Elvey, George Job
He was born at Canterbury on 29 March 1816, a son of John Elvey. For several generations, his family had been connected with the musical life of the cathedral city. At an early age, he was admitted as a chorister of Canterbury Cathedral, under Highmore Skeats, his brother, Stephen Elvey, being then master of the boys.
In 1830, Stephen Elvey having been appointed organist of New College, Oxford, George went to reside with him, and completed his musical education under his brother's guidance. He studied at the Royal Academy of Music under Cipriani Potter and William Crotch.
Before he was seventeen, he had become an expert organist and took temporary duty at Christ Church, Magdalen, and New College. In 1834, he gained the Gresham gold medal for his anthem "Bow down Thine ear, Lord." In 1835, he succeeded Skeats as organist of St. George's Chapel, Windsor. Among his earliest pupils were Prince George, Duke of Cambridge and Prince Edward of Saxe-Weimar, for whose confirmation he composed his well-known anthem, "Wherewithal shall a young man cleanse his way?"
He matriculated from New College on 17 May 1838 and graduated Mus. Bac. on 2 June following, his exercise being an oratorio, "The Resurrection and Ascension," afterwards performed by the Sacred Harmonic Society at Exeter Hall (12 November 1838), and subsequently at Boston, United States of America, and at Glasgow. On 2 July 1840, by a special dispensation of the chancellor of the university, Elvey graduated Mus. Doc. two years earlier than was allowed by the statutes. His exercise on this occasion was the anthem, "The ways of Zion do mourn." Two anthems, with orchestral accompaniments, "The Lord is King," and "Sing, Heavens," were written respectively for the Gloucester festival of 1853 and the Worcester festival of 1857.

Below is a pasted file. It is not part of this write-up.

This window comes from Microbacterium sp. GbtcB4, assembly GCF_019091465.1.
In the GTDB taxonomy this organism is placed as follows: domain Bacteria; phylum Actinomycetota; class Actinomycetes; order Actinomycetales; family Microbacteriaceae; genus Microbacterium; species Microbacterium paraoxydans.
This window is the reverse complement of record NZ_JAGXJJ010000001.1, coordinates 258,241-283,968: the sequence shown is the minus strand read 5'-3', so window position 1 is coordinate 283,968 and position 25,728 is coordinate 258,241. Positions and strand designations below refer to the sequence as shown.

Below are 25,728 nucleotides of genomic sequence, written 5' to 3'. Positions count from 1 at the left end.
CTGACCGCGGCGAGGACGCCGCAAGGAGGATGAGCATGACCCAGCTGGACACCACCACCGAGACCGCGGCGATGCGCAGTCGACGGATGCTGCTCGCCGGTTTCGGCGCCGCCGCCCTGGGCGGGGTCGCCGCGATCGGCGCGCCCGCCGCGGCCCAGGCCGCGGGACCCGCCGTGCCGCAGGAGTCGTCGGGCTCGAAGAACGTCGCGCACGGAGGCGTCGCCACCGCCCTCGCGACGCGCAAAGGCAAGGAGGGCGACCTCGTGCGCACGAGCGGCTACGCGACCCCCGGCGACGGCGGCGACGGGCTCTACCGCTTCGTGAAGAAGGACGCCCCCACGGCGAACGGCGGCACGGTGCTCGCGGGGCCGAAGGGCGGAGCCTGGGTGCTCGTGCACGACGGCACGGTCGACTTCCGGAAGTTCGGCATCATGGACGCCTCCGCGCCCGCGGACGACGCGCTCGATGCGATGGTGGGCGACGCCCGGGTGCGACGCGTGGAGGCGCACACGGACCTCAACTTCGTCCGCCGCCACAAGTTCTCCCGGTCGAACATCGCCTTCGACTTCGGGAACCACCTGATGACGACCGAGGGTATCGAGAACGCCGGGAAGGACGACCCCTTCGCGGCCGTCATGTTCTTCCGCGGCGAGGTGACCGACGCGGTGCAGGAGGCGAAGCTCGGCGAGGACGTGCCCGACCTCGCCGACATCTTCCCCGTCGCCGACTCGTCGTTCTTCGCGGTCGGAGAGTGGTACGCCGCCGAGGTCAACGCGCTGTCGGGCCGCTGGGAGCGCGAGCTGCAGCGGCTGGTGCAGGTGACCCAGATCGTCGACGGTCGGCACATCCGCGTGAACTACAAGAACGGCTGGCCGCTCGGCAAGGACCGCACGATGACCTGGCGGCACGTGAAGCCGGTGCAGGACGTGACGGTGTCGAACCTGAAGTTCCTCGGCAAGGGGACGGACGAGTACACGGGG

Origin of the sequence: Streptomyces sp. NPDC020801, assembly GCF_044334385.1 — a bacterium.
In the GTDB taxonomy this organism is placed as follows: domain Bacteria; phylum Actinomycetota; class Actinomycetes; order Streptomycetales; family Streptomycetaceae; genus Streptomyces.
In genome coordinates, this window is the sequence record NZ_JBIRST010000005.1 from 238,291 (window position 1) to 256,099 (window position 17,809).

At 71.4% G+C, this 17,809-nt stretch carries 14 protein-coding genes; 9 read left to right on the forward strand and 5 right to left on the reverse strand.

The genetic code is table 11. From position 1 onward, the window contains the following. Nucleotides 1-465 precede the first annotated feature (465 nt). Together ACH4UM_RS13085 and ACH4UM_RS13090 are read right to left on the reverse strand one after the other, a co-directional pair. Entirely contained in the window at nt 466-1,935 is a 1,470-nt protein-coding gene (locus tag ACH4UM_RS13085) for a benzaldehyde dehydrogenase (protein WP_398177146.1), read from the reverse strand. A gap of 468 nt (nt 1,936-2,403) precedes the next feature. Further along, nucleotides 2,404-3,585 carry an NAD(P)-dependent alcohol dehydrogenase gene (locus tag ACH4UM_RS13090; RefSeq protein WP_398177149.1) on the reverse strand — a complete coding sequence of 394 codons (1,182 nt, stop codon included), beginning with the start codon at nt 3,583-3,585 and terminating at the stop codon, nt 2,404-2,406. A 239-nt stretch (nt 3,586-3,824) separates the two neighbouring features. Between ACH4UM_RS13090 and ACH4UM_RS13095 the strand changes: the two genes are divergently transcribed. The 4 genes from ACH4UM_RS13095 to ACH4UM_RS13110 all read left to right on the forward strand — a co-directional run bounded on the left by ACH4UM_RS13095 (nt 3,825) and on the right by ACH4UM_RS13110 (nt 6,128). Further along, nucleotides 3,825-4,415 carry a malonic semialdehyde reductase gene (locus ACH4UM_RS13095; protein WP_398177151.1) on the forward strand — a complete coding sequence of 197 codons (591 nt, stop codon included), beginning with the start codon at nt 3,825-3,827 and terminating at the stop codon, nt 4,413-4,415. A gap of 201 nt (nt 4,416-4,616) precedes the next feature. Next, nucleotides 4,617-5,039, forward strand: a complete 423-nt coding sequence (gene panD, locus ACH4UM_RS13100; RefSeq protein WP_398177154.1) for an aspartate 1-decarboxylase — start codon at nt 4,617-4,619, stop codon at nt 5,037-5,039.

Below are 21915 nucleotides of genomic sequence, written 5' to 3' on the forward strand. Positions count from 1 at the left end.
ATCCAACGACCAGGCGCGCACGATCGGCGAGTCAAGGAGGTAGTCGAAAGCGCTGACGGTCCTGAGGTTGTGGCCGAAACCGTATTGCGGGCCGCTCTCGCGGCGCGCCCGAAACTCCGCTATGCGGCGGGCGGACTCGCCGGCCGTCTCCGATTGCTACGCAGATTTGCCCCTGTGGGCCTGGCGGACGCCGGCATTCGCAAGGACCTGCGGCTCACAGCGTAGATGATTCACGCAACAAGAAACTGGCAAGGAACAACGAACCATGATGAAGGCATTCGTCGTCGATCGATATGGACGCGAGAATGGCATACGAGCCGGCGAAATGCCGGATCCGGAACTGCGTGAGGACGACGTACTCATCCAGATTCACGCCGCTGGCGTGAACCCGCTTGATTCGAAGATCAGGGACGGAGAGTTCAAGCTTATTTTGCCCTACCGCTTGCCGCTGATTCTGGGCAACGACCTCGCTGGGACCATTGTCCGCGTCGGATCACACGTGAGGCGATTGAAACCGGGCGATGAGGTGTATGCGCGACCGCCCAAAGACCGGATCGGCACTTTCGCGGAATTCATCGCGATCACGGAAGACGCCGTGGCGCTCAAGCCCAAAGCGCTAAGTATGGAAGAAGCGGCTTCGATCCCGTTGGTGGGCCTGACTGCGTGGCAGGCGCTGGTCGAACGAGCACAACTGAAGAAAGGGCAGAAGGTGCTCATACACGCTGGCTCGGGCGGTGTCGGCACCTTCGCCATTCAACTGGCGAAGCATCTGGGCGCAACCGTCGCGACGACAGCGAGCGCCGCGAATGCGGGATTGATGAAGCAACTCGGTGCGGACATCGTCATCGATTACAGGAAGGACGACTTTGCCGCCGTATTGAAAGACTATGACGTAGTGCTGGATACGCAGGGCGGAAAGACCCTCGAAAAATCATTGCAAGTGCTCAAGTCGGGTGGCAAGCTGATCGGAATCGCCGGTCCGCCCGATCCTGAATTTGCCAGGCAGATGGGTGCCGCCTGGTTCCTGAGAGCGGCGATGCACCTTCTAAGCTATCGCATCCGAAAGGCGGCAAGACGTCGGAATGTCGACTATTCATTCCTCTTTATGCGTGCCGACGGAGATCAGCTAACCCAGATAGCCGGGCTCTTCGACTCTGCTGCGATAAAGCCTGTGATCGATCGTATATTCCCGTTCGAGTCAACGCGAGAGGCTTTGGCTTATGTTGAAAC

Of his best-known works produced chiefly between 1856 and 1860 many were composed for special services at St. George's Chapel. By the death of Prince Albert in 1861, Elvey lost one of his most sympathetic patrons. The funeral anthems, "The Souls of the Righteous" and "Blessed are the Dead," were both written for anniversary services in memory of the prince. For the marriage of the Prince of Wales (1863) he composed a special anthem, with organ and orchestral accompaniment, "Sing unto God," and for the marriage of Princess Louise (1871) a festal march which attained considerable popularity.
He was knighted on 24 March 1871. The last important public event in which he took part was the marriage of Prince Leopold, Duke of Albany at St. George's Chapel on 6 May 1882. In June of that year, he resigned his post as organist. After some years spent in retirement he died at the Towers, Windlesham, on 9 September 1893.
Elvey was a prolific writer of church music. Besides the anthems already mentioned, his chants, his "Cantate Domino," a "Deus misereatur" in D, were among his most popular compositions. He also wrote fifteen part songs, an introduction and gavotte for piano and violin, and four pianoforte pieces.
His works, which are nearly all for the Church, include two oratorios, a great number of anthems and services, psalm chants and some pieces for the organ. His most famous work is probably the hymn tune Diademata, to which "Crown Him with Many Crowns" and "Soldiers of Christ, Arise" are most commonly set. The Hymn "Come, Ye thankful People, Come" to his tune "St George's Windsor" is also a well-known staple in the liturgy. A memoir of him, by his widow, was published in 1894.